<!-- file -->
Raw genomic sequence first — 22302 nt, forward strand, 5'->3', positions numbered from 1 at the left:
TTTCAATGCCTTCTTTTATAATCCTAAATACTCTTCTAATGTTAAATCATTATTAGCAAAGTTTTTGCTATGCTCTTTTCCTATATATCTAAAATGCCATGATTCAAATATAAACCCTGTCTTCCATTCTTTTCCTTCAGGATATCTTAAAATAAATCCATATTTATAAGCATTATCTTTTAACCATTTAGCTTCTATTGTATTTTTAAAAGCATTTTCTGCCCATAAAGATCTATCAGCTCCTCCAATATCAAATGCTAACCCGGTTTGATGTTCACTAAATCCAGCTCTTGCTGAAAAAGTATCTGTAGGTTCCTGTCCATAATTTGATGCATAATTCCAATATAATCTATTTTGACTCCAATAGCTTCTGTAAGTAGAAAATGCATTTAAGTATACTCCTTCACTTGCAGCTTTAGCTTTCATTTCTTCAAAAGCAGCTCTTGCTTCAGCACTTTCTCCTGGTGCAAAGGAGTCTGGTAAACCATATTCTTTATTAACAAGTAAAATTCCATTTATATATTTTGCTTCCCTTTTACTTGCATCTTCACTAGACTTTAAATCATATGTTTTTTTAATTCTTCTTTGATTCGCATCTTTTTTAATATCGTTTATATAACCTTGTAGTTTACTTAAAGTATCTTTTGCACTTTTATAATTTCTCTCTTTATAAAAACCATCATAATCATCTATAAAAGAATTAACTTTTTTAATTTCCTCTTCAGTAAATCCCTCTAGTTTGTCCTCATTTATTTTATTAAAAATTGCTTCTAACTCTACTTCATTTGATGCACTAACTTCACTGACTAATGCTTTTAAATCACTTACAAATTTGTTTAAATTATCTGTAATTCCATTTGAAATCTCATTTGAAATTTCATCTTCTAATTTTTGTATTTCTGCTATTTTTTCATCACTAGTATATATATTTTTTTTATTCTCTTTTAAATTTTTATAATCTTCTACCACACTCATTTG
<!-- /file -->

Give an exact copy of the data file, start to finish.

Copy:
Raw genomic sequence first — 22302 nt, forward strand, 5'->3', positions numbered from 1 at the left:
TTTCAATGCCTTCTTTTATAATCCTAAATACTCTTCTAATGTTAAATCATTATTAGCAAAGTTTTTGCTATGCTCTTTTCCTATATATCTAAAATGCCATGATTCAAATATAAACCCTGTCTTCCATTCTTTTCCTTCAGGATATCTTAAAATAAATCCATATTTATAAGCATTATCTTTTAACCATTTAGCTTCTATTGTATTTTTAAAAGCATTTTCTGCCCATAAAGATCTATCAGCTCCTCCAATATCAAATGCTAACCCGGTTTGATGTTCACTAAATCCAGCTCTTGCTGAAAAAGTATCTGTAGGTTCCTGTCCATAATTTGATGCATAATTCCAATATAATCTATTTTGACTCCAATAGCTTCTGTAAGTAGAAAATGCATTTAAGTATACTCCTTCACTTGCAGCTTTAGCTTTCATTTCTTCAAAAGCAGCTCTTGCTTCAGCACTTTCTCCTGGTGCAAAGGAGTCTGGTAAACCATATTCTTTATTAACAAGTAAAATTCCATTTATATATTTTGCTTCCCTTTTACTTGCATCTTCACTAGACTTTAAATCATATGTTTTTTTAATTCTTCTTTGATTCGCATCTTTTTTAATATCGTTTATATAACCTTGTAGTTTACTTAAAGTATCTTTTGCACTTTTATAATTTCTCTCTTTATAAAAACCATCATAATCATCTATAAAAGAATTAACTTTTTTAATTTCCTCTTCAGTAAATCCCTCTAGTTTGTCCTCATTTATTTTATTAAAAATTGCTTCTAACTCTACTTCATTTGATGCACTAACTTCACTGACTAATGCTTTTAAATCACTTACAAATTTGTTTAAATTATCTGTAATTCCATTTGAAATCTCATTTGAAATTTCATCTTCTAATTTTTGTATTTCTGCTATTTTTTCATCACTAGTATATATATTTTTTTTATTCTCTTTTAAATTTTTATAATCTTCTACCACACTCATTTG